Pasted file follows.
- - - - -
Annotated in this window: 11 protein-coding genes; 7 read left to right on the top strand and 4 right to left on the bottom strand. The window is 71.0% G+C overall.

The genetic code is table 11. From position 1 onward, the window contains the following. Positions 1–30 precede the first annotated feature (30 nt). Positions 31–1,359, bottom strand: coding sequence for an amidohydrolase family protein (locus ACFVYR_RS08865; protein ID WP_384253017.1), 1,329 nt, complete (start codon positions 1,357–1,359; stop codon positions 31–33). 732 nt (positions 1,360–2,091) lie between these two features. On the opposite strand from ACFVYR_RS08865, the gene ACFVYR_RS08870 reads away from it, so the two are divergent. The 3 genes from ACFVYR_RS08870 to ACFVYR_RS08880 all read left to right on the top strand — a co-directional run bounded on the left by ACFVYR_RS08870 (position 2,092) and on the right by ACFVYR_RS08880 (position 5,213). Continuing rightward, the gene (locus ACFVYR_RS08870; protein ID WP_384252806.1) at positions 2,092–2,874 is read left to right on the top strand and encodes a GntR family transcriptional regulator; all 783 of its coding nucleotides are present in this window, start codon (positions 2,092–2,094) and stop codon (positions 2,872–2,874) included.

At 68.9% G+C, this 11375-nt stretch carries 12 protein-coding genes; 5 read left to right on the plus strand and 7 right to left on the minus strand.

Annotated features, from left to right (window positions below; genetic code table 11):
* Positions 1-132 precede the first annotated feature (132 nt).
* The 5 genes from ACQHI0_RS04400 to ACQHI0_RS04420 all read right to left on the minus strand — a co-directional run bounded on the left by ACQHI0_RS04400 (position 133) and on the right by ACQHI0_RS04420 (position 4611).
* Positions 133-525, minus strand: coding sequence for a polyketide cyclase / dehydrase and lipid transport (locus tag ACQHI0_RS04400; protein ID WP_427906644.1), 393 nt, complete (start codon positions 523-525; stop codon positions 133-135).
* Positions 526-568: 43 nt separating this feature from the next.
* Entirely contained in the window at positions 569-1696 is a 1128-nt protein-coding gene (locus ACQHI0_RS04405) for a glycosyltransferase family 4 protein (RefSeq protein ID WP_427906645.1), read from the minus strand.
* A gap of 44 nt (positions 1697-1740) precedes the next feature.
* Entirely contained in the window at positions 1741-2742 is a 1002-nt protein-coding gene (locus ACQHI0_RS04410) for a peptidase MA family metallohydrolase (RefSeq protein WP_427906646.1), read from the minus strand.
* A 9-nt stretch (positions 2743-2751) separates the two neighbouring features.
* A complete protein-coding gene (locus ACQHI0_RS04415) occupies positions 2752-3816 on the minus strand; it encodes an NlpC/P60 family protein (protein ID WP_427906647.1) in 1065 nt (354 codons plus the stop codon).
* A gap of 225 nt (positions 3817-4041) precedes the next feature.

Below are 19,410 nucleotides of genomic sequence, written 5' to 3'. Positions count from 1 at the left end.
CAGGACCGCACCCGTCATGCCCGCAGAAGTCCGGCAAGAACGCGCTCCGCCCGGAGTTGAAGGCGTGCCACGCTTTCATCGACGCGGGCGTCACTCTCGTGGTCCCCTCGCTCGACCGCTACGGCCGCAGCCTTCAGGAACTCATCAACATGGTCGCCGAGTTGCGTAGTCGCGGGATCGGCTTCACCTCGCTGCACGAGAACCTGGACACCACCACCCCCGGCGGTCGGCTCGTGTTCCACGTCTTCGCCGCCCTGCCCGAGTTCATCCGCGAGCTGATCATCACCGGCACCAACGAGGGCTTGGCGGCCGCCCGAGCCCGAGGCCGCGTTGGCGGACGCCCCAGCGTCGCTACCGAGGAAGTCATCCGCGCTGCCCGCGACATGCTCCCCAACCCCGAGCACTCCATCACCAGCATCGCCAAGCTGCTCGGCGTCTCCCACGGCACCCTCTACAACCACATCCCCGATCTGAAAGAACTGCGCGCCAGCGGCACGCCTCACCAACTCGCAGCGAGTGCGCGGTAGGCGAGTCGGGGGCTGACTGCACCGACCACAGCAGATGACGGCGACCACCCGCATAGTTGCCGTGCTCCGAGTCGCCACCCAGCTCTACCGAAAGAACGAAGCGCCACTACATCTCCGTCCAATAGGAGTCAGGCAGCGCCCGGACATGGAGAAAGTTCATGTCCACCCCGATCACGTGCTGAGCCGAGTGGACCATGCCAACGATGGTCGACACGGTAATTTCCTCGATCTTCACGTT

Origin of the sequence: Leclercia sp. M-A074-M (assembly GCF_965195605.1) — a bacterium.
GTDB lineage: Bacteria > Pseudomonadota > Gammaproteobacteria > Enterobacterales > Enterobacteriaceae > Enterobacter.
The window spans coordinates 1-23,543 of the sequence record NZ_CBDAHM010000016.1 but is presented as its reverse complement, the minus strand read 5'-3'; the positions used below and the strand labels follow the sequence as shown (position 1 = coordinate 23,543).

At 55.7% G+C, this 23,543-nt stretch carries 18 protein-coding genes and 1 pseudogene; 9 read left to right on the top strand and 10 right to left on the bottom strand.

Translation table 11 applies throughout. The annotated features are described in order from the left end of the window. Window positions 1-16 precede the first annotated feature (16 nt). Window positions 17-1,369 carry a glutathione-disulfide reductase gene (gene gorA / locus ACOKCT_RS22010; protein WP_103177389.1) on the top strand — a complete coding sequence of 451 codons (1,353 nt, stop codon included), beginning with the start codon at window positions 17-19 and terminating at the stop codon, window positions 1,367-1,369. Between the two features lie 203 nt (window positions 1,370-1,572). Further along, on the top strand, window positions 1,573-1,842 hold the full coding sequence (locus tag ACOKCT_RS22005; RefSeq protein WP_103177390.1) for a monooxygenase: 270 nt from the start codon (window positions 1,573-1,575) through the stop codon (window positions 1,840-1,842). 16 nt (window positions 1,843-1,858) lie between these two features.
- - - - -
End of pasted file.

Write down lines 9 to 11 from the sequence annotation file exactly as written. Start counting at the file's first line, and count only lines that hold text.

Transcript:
* Entirely contained in the window at positions 569-1696 is a 1128-nt protein-coding gene (locus ACQHI0_RS04405) for a glycosyltransferase family 4 protein (RefSeq protein ID WP_427906645.1), read from the minus strand.
* A gap of 44 nt (positions 1697-1740) precedes the next feature.
* Entirely contained in the window at positions 1741-2742 is a 1002-nt protein-coding gene (locus ACQHI0_RS04410) for a peptidase MA family metallohydrolase (RefSeq protein WP_427906646.1), read from the minus strand.